Is it possible that your agency provided Sir Philip Sidney (1554-1586) with a more comprehensive guide to Muse interpretation? If so, how may I obtain a copy? For Sidney’s Muse seems to have been far more intelligible and plain-spoken than my model: “Fool! said my Muse to me, look in thy heart, and write.” My Muse does not yet address me as “fool” (though I suspect it believes me to be one), but I would not mind if it did, if, like Sidney’s Muse, it would also dispense sage writing counsel such as this.
Instead, my assigned Muse stands barefoot in the living room, meowing like a cat. I am at a complete loss as to how to interpret this. Is there an obscure feline theme that my Muse is exhorting me to pursue? The caterwauling has been going on for almost three days. This morning, I took the liberty of consulting the stalwart writerly tome A Hog On Ice & Other Curious Expressions (C. E. Funk, Harper & Row, 1948). The book states that the phrase “to see which way the cat jumps” can be used figuratively, meaning to notice how events are unfolding, so that one may act accordingly. Although I have studied my Muse-cat closely for nearly 72 hours straight, I continue to be flummoxed by its urgent, insistent meowing. How these vocalizations could possibly relate to my ailing body of work, I have no idea.
It is true that my Muse-cat is not actually jumping — at least, not today. There is a reason for this: “The Sophia” has a splinter in its left foot, but it will not let me extract it. “The Sophia” insists (vociferously, as this model is apparently not one of your more hushed Muses — perhaps your agency has a policy about distributing quieter, gossamer-winged models only to monasteries, Carmelite convents, and the like?) that the splinter is a birthmark, and thus needs no attention from me. Is this a thinly veiled metaphor? Pain as birthright? Discomfort as a necessary stepping stone on the path to more profound writing?
This afternoon, my Muse also turned up its nose at the lunch I prepared, and instead demanded that I provide it with fourteen pepperoni slices, as well as the remainder of a gummy breakfast bar set out six hours before. How, I ask you, am I to interpret this? As potent symbolism of some sort? A virtuoso (yet masterfully subtle) reminder that less is, in fact, more — on the plate and on the page?
I am aware that the British novelist and poet Stevie Smith (1902-1971) once wrote to your agency with a question that I also share: “Why does my Muse only speak when she is unhappy?” Certainly, I had expected that there would be an extended adjustment period with my first Muse. But now, more than two years after initial receipt of this Muse, I can still see no end in sight to this “adjustment” phase. The chaos and howling and swirling mental confusion unleashed upon me daily by my frequently unhappy Muse continues to mount, rather than wane, as the months pass. Compared to my home, Dante’s Inferno was an ashtanga yoga retreat. (At the very least, Dante and his guide, the Roman poet Virgil, spoke the same language and could communicate with some semblance of lucidity, and with relative grace.)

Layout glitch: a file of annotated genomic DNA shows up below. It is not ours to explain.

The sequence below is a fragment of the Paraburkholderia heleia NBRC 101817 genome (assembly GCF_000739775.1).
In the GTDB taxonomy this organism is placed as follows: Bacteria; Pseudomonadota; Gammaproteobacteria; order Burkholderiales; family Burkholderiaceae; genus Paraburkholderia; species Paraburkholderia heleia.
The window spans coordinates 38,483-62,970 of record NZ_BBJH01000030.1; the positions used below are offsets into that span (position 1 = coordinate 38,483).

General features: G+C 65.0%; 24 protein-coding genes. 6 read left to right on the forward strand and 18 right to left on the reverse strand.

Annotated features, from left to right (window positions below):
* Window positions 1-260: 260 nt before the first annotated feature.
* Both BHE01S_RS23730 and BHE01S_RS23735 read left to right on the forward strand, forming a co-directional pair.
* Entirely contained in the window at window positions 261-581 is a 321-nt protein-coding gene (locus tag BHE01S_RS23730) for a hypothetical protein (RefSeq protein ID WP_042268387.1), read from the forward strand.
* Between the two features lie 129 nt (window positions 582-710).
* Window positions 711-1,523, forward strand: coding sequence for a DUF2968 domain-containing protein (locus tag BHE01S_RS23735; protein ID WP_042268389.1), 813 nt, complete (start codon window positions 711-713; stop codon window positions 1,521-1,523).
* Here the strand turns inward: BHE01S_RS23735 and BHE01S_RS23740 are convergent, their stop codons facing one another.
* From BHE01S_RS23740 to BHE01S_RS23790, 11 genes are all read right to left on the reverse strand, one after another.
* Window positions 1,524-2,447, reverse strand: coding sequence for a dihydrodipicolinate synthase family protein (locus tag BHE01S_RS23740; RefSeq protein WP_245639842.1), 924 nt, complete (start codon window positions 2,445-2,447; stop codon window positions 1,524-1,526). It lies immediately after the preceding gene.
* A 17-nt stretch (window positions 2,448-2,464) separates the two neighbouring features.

Sirs and Mesdames, I am eager to do all that I can to 1) improve the quality of my relationship with my assigned Muse and 2) resume my career as an aspiring playwright. I trust that you have your reasons for entrusting me with this particular model, as your agency is most reputable and has been in business for centuries (millennia, if one takes into account your agency’s changing hands and names from time to time — being fairly well-read on such matters, I do acknowledge this). If there is no reason to suspect — as I assume there is not — that I was given a defective model, then I ask only for any assistance that you may be able to provide.
Author William Burroughs (another client of yours, I presume) offered me this advice: “Cheat your landlord if you can and must, but do not try to shortchange the Muse. It cannot be done. You can’t fake quality any more than you can fake a good meal.” Sirs and Mesdames, I do not wish to shortchange my Muse, but I do not wish to be shortchanged by my Muse, either. I would like simply to strike a fair bargain with “The Sophia,” and to forge a mutually beneficial and inspirational relationship.
I enclose a copy of our contract and my application file; color photographs showing the condition of my premises as they presently exist (the fibrous, boxlike structure being the floss-wrapped TV set); color photographs showing the condition of my Muse (kept in fine working order, as you can see); and additional supporting documents, including my journal entries and a cryptic Word document typed by my Muse itself on June 22, 2003.
Any further documentation or instructions you can provide about Muse #NYC41901 (“The Sophia”) would be greatly appreciated. I would welcome any Muse-translation and Muse-interpretation guides, lunar-cycle almanacs, Biblical references, or Jungian dream-theory texts that you can offer. I would also be extremely interested in reviewing any source materials that other Agency Muse clients may have found helpful (preferably, your more prolific clients, e.g., Eugene O’Neill, Tennessee Williams, J. K. Rowling).
Thank you in advance for your consideration and all courtesies pertaining to this troubling and precarious situation. I assure you that I will cease all wanton, ill-advised attempts at essay-writing until I receive a reply from a representative of your agency.
However, if I do not hear back from Agency Muse within a reasonable period of time (three months, as is standard in the industry), I will be forced to 1) abandon playwriting altogether and 2) conclude that it is my unfortunate artistic destiny to ply small literary magazines and publishers with endless reams of cloying creative nonfiction about Muse #NYC41901 (“The Sophia”). I urge you to spare me — and the market — such a fate by your prompt and professional handling of this matter.
Very truly yours,
Afterword: To date, Agency Muse has not responded to this request for Muse assistance. Small literary magazines in the U.S. are reporting a marked upsurge in creative nonfiction submissions from the New England region.